David and I just got back from New Zealand where he was invited to give the keynote address at the “Food not Nutrients” symposium at the New Zealand Nutrition Foundation, directed by Dr Elaine Rush, Professor of Nutrition at Auckland University of technology. Elaine was also our hostess and now friend, along with her delightful husband Michael. David spoke about the need to shift our focus away from “nutrients” and more towards whole foods. He rallied us around the fact that the basic theme of eating for optimal human health is not a mystery – we are not clueless! “Eat food” means “Eat real food,” a whole variety — mostly plants — vegetables, fruits, whole grains, beans, legumes, nuts and seeds but also fish & seafood, lean organic meat & poultry, if so inclined, and the nutrients sort themselves out. David warned us that if we focus on any one nutrient, it invites the food industry to invent a whole new way du jour of eating badly: low-carb junk, low-fat junk, gluten-free junk, no sugar junk….you get the idea! He rallied us to embrace what we already know about the optimal diet, the part that is common to all the variations you may prefer, be it for ethical reason, for the good of the environment and/or for personal taste. That is the beauty and power of it: There is variation on the theme, but let us aim for the common theme–our common ground of an optimal diet, so beautifully coined by Michael Pollan: “Eat food, not too much, mostly plants”. David reasserted the consensus about the fundamentals of healthy living: being physically active, controlling our weight, getting enough sleep, mitigating our stress and creating strong social bonds. He summoned us to recognize that these, our common grounds, ARE the corner stones of good health and prevention of chronic disease. He reminded us that this short list of behavioral factors and diet could cut chronic disease by 80 %, an astounding statistic we have known for decades from a vast, diverse, global impressively unbiased and remarkably consistent literature.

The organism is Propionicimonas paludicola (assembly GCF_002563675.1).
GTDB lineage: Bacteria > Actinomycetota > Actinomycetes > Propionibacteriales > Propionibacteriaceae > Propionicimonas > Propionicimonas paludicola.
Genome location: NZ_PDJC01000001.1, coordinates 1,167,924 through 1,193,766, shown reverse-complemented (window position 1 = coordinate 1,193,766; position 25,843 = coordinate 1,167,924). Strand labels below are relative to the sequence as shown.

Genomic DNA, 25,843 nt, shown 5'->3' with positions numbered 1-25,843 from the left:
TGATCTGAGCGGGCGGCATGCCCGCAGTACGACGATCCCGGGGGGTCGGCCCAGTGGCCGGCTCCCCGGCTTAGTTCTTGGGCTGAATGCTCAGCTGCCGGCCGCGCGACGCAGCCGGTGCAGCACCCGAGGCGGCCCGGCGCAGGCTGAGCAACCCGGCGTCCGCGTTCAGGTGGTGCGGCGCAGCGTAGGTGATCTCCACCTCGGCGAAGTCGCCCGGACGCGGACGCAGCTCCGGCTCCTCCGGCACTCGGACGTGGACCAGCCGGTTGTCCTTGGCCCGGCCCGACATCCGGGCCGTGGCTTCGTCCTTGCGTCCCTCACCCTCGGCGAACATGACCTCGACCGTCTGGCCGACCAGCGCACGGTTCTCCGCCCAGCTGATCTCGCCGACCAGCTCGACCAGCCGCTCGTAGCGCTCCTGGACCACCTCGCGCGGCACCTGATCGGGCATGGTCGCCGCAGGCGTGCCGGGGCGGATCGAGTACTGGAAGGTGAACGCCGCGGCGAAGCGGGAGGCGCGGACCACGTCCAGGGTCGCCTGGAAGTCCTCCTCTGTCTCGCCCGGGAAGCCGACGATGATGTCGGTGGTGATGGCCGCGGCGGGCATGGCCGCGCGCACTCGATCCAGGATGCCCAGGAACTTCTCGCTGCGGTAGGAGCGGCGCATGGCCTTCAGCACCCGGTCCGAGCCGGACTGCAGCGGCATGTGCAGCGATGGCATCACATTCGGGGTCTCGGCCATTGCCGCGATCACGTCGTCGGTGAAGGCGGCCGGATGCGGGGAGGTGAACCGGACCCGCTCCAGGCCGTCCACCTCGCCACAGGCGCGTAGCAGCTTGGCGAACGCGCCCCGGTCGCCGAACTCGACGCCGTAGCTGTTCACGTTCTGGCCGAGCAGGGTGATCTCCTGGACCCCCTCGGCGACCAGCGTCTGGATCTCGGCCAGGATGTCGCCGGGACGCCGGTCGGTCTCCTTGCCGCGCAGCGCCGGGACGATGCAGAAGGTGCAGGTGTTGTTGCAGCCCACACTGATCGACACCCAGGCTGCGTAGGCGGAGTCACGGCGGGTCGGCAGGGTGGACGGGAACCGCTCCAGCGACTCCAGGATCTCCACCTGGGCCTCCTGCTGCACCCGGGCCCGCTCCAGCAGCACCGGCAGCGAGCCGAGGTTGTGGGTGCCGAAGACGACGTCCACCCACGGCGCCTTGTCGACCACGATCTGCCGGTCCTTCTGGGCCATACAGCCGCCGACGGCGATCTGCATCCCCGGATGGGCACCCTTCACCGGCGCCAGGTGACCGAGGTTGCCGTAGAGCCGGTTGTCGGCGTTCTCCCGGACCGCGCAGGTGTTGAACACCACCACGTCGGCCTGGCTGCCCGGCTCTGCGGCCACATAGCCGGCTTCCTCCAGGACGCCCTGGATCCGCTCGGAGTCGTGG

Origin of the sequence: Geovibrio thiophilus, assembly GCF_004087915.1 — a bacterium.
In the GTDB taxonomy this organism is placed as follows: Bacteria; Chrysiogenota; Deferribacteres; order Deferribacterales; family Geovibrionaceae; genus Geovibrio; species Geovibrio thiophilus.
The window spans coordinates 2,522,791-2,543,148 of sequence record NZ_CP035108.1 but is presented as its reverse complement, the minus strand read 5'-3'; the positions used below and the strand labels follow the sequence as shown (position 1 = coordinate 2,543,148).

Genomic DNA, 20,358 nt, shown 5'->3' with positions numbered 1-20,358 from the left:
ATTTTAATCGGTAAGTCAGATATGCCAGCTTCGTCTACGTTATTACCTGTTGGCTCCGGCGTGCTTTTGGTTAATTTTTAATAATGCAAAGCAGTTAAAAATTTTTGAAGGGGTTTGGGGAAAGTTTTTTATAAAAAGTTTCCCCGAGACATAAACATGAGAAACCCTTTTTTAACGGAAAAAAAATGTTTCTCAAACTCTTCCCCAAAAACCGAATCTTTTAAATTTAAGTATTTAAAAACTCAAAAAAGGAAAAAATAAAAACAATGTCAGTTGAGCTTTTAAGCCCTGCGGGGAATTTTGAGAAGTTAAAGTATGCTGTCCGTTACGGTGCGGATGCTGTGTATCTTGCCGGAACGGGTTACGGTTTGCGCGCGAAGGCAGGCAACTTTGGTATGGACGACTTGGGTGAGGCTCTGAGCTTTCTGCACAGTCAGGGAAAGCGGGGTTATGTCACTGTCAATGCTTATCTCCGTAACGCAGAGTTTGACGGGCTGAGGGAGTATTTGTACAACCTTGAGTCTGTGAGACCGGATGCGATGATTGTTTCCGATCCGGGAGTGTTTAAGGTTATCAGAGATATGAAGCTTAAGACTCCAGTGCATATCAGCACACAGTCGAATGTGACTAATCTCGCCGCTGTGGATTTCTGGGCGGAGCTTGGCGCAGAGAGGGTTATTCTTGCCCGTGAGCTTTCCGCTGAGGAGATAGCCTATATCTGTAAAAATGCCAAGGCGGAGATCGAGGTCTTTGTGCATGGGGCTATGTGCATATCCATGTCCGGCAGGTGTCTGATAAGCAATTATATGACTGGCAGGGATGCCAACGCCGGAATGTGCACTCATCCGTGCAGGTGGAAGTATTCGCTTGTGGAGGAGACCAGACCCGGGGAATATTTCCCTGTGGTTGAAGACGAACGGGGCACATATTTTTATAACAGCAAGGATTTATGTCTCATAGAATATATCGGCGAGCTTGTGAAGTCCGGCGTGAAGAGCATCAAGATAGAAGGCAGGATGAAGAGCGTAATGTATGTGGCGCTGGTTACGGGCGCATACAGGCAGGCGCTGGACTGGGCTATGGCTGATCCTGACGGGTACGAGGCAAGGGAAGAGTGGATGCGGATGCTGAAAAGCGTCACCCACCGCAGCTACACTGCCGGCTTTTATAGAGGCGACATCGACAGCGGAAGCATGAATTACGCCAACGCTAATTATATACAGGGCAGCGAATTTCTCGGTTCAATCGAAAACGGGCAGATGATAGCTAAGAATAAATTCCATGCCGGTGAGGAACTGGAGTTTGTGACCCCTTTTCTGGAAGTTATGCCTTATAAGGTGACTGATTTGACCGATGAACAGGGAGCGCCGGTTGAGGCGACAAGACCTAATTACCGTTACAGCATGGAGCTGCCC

It is time we all agree about the fundamentals of healthy eating and stop bickering about the rest. It is high time we become immune to the fad diets and the nutrient wars du jour!
I was privileged to get a personal tour of some whole foods supermarkets in Auckland, with Sarah Hanrahan (2nd from left in the photo) dietitian and symposium organizer for the New Zealand Nutrition Foundation. Sarah is absolutely passionate about helping families to prepare healthy, affordable meals and is the project manager of the foundation’s fantastic interactive website ‘Just Cook’ which offers hands-on practical recipes for home-cooked meals that are inexpensive, quick and enjoyed by the whole family. She was such a dynamo and I couldn’t have gotten a better tour of those beautiful aisles filled with fresh local fruit and vegetables.
After the symposium, speakers and guests were invited to attend an 8-course degustation dinner (WOW!) at the Four Seasons, the University’s premier fine dining restaurant offering classic New Zealand cuisine in the heart of the city. The restaurant is staffed by students in training at the culinary school under the impeccable direction of Tim Bowater who planned a superb menu for us. This is also where I had the pleasure of meeting Niki Bezzant who is the founding editor of Healthy Food Guide magazine, which I LOVE! She is the author of two cookbooks – Eating In and The Beach House Cook Book and her creativity has me so inspired, I cannot wait to start cooking her recipes! You can be sure I will be sharing a lot of her delicious and nutritious recipes on Cuisinicity!
We leave this beautiful land and our new friends, filled with memories to last for a lifetime! We will be back New Zealand! …until then, let us keep our promise to stay connected and jointly continue to spread the word of good food, good health and the years added to life and life added to years that healthy living can empower us all with!